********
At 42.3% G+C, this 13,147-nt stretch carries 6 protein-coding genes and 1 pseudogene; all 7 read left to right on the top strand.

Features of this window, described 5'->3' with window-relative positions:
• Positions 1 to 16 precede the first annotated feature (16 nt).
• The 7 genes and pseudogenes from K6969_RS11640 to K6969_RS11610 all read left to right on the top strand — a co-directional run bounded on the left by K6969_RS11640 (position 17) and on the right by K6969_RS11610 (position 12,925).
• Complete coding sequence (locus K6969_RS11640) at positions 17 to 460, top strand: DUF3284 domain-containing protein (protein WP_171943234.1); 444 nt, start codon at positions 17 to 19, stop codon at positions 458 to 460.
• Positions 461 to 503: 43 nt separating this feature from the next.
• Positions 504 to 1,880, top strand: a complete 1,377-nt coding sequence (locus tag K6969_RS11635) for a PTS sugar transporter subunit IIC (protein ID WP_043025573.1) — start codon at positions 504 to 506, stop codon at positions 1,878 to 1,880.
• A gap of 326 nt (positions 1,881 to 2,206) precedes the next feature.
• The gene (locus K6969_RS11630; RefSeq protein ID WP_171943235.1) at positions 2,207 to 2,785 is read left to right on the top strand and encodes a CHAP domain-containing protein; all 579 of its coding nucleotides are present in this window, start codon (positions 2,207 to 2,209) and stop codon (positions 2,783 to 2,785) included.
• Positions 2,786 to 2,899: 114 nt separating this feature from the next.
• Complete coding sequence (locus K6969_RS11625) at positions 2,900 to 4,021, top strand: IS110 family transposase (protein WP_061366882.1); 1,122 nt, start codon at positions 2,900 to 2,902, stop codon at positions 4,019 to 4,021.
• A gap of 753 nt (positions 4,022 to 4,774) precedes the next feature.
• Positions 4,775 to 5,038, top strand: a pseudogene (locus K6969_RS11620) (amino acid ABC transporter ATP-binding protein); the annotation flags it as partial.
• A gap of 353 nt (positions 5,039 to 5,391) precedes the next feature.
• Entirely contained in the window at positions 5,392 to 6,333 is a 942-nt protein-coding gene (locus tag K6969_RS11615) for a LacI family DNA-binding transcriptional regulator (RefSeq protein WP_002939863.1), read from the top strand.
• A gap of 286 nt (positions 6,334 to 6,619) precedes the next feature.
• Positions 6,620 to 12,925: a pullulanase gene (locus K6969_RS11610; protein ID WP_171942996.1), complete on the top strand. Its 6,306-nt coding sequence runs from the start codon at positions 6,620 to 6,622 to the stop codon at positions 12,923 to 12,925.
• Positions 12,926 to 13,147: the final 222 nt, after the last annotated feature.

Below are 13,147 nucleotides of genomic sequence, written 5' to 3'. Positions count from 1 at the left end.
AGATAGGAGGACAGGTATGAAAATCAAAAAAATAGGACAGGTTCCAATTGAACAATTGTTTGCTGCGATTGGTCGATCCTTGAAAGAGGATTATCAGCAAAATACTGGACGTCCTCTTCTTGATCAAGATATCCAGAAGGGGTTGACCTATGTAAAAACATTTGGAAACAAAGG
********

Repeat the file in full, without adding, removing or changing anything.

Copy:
At 42.3% G+C, this 13,147-nt stretch carries 6 protein-coding genes and 1 pseudogene; all 7 read left to right on the top strand.

Features of this window, described 5'->3' with window-relative positions:
• Positions 1 to 16 precede the first annotated feature (16 nt).
• The 7 genes and pseudogenes from K6969_RS11640 to K6969_RS11610 all read left to right on the top strand — a co-directional run bounded on the left by K6969_RS11640 (position 17) and on the right by K6969_RS11610 (position 12,925).
• Complete coding sequence (locus K6969_RS11640) at positions 17 to 460, top strand: DUF3284 domain-containing protein (protein WP_171943234.1); 444 nt, start codon at positions 17 to 19, stop codon at positions 458 to 460.
• Positions 461 to 503: 43 nt separating this feature from the next.
• Positions 504 to 1,880, top strand: a complete 1,377-nt coding sequence (locus tag K6969_RS11635) for a PTS sugar transporter subunit IIC (protein ID WP_043025573.1) — start codon at positions 504 to 506, stop codon at positions 1,878 to 1,880.
• A gap of 326 nt (positions 1,881 to 2,206) precedes the next feature.
• The gene (locus K6969_RS11630; RefSeq protein ID WP_171943235.1) at positions 2,207 to 2,785 is read left to right on the top strand and encodes a CHAP domain-containing protein; all 579 of its coding nucleotides are present in this window, start codon (positions 2,207 to 2,209) and stop codon (positions 2,783 to 2,785) included.
• Positions 2,786 to 2,899: 114 nt separating this feature from the next.
• Complete coding sequence (locus K6969_RS11625) at positions 2,900 to 4,021, top strand: IS110 family transposase (protein WP_061366882.1); 1,122 nt, start codon at positions 2,900 to 2,902, stop codon at positions 4,019 to 4,021.
• A gap of 753 nt (positions 4,022 to 4,774) precedes the next feature.
• Positions 4,775 to 5,038, top strand: a pseudogene (locus K6969_RS11620) (amino acid ABC transporter ATP-binding protein); the annotation flags it as partial.
• A gap of 353 nt (positions 5,039 to 5,391) precedes the next feature.
• Entirely contained in the window at positions 5,392 to 6,333 is a 942-nt protein-coding gene (locus tag K6969_RS11615) for a LacI family DNA-binding transcriptional regulator (RefSeq protein WP_002939863.1), read from the top strand.
• A gap of 286 nt (positions 6,334 to 6,619) precedes the next feature.
• Positions 6,620 to 12,925: a pullulanase gene (locus K6969_RS11610; protein ID WP_171942996.1), complete on the top strand. Its 6,306-nt coding sequence runs from the start codon at positions 6,620 to 6,622 to the stop codon at positions 12,923 to 12,925.
• Positions 12,926 to 13,147: the final 222 nt, after the last annotated feature.

Below are 13,147 nucleotides of genomic sequence, written 5' to 3'. Positions count from 1 at the left end.
AGATAGGAGGACAGGTATGAAAATCAAAAAAATAGGACAGGTTCCAATTGAACAATTGTTTGCTGCGATTGGTCGATCCTTGAAAGAGGATTATCAGCAAAATACTGGACGTCCTCTTCTTGATCAAGATATCCAGAAGGGGTTGACCTATGTAAAAACATTTGGAAACAAAGG